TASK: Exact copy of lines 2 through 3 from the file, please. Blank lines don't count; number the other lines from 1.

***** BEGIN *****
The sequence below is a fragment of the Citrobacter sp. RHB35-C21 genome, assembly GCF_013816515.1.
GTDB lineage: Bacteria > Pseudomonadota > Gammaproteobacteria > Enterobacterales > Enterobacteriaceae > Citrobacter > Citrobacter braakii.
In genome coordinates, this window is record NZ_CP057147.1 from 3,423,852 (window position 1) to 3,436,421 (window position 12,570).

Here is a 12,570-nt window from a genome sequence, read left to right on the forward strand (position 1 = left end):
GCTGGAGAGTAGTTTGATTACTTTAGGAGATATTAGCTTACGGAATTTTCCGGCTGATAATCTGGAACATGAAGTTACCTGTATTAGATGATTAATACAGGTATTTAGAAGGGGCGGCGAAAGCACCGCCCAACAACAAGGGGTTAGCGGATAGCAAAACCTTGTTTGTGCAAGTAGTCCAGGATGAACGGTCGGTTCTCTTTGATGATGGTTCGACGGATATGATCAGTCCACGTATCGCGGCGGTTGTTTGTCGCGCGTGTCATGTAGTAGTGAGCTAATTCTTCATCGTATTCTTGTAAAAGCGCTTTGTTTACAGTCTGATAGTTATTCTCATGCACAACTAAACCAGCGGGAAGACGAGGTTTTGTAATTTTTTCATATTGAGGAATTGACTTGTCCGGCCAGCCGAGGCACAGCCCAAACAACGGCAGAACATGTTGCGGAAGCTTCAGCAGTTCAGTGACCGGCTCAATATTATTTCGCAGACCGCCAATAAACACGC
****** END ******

GTDB lineage: Bacteria > Pseudomonadota > Gammaproteobacteria > Enterobacterales > Enterobacteriaceae > Citrobacter > Citrobacter braakii.
In genome coordinates, this window is record NZ_CP057147.1 from 3,423,852 (window position 1) to 3,436,421 (window position 12,570).